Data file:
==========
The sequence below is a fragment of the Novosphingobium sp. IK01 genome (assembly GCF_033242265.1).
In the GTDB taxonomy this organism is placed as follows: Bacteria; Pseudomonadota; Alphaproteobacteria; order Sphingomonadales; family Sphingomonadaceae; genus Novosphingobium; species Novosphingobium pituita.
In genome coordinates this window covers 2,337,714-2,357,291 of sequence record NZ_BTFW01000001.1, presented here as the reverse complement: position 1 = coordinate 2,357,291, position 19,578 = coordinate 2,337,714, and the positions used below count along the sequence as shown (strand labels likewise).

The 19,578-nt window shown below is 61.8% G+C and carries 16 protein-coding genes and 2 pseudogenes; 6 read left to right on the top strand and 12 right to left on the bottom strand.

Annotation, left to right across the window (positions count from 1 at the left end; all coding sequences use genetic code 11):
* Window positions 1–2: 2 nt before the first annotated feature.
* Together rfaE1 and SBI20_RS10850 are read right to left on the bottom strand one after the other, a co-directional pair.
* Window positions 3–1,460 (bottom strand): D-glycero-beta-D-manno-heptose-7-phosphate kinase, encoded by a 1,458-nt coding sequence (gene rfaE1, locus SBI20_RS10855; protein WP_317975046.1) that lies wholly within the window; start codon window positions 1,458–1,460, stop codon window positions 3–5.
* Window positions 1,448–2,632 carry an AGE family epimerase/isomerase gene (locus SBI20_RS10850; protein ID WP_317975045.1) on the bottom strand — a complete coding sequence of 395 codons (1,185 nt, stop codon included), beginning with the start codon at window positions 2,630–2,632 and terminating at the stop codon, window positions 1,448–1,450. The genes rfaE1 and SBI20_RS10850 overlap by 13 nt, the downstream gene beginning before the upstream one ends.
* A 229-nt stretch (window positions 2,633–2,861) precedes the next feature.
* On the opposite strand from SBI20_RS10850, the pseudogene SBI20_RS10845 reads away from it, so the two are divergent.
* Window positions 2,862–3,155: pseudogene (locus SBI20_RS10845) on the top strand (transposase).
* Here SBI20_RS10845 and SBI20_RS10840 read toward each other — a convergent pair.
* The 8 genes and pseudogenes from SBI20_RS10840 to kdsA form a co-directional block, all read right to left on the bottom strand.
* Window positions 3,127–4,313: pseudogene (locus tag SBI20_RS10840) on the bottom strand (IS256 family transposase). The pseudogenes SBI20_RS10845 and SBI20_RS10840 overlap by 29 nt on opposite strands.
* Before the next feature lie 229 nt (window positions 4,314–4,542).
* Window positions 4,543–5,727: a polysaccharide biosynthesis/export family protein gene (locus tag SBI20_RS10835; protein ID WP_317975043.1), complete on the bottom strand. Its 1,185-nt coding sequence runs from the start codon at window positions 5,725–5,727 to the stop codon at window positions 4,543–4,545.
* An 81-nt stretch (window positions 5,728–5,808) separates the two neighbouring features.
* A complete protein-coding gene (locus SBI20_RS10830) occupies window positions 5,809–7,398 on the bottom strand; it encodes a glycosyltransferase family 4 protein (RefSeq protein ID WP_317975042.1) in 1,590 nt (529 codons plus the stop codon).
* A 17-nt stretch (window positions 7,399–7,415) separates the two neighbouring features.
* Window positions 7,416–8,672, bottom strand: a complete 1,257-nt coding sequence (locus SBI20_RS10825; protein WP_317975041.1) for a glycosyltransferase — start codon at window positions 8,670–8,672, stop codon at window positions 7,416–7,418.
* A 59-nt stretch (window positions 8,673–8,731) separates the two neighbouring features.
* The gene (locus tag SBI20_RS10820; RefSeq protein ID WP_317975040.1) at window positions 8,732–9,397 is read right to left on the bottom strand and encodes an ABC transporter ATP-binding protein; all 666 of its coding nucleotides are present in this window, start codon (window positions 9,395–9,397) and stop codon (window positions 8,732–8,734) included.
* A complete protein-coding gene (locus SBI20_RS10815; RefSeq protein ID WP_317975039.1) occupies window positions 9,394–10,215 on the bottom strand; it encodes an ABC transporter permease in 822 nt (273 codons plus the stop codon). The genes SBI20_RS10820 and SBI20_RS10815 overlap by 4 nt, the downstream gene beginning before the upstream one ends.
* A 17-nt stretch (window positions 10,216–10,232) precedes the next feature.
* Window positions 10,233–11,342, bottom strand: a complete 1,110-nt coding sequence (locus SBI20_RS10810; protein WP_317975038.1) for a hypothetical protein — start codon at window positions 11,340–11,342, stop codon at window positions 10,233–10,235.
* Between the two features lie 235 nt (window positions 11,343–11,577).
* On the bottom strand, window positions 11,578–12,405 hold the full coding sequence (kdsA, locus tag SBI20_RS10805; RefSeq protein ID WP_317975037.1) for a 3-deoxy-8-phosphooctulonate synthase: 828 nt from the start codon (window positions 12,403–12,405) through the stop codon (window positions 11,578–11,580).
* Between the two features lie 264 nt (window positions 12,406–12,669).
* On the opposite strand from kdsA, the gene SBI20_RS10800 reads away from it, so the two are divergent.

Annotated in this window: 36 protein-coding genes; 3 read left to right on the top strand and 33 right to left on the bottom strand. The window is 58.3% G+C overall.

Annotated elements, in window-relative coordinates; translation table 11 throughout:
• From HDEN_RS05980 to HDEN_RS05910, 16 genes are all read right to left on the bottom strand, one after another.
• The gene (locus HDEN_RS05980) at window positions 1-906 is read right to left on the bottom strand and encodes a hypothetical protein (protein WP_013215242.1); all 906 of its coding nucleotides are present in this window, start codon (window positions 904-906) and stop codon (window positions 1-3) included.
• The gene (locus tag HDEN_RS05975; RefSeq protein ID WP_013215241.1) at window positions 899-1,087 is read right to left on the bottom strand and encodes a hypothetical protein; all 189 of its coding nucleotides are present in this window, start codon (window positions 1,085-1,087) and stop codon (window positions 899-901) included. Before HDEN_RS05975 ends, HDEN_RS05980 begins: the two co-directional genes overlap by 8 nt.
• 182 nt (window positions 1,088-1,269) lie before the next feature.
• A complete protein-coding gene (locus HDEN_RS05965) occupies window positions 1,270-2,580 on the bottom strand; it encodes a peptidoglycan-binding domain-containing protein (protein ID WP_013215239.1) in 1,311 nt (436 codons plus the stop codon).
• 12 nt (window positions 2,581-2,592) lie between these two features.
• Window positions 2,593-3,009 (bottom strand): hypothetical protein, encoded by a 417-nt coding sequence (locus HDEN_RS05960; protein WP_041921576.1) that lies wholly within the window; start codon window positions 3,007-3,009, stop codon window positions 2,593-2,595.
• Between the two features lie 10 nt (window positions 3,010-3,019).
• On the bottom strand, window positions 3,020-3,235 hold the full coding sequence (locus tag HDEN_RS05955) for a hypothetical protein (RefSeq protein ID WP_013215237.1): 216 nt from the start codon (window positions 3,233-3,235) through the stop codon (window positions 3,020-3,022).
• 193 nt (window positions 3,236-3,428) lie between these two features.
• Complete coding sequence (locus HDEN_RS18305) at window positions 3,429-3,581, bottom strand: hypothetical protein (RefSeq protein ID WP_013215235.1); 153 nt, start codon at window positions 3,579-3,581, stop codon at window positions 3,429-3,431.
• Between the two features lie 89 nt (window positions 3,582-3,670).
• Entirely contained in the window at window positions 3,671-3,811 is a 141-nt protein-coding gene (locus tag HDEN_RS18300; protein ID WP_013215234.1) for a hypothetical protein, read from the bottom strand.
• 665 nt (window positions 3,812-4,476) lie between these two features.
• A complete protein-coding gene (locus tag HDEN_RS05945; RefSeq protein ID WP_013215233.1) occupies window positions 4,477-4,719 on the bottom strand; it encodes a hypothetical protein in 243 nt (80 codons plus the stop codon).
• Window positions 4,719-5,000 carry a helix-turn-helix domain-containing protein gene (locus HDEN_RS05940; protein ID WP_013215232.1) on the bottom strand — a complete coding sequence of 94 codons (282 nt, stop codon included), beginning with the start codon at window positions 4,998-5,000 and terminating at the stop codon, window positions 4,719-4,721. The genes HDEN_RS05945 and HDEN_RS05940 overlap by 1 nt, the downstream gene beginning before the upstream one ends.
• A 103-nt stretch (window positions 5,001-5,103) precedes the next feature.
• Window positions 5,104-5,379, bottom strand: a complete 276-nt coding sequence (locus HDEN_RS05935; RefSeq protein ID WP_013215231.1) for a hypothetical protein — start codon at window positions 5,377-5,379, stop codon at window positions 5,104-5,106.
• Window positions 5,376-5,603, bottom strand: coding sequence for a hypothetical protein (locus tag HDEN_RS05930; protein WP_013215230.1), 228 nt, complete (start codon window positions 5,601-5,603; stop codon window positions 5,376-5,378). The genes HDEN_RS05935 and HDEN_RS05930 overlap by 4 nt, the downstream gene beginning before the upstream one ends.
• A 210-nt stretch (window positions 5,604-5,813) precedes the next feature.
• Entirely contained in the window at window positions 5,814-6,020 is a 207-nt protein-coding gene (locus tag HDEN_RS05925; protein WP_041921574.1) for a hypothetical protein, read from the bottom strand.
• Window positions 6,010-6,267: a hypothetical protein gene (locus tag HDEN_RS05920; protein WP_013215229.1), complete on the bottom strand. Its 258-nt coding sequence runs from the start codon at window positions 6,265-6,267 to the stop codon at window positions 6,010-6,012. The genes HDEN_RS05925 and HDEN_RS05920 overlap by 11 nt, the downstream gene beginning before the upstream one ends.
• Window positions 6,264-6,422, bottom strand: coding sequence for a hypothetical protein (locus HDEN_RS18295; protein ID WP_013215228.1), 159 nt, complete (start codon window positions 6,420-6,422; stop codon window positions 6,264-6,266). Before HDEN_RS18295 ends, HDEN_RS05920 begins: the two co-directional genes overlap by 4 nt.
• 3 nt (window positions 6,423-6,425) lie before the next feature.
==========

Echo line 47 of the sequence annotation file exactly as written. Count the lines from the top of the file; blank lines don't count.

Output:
• A complete protein-coding gene (locus tag HDEN_RS05945; RefSeq protein ID WP_013215233.1) occupies window positions 4,477-4,719 on the bottom strand; it encodes a hypothetical protein in 243 nt (80 codons plus the stop codon).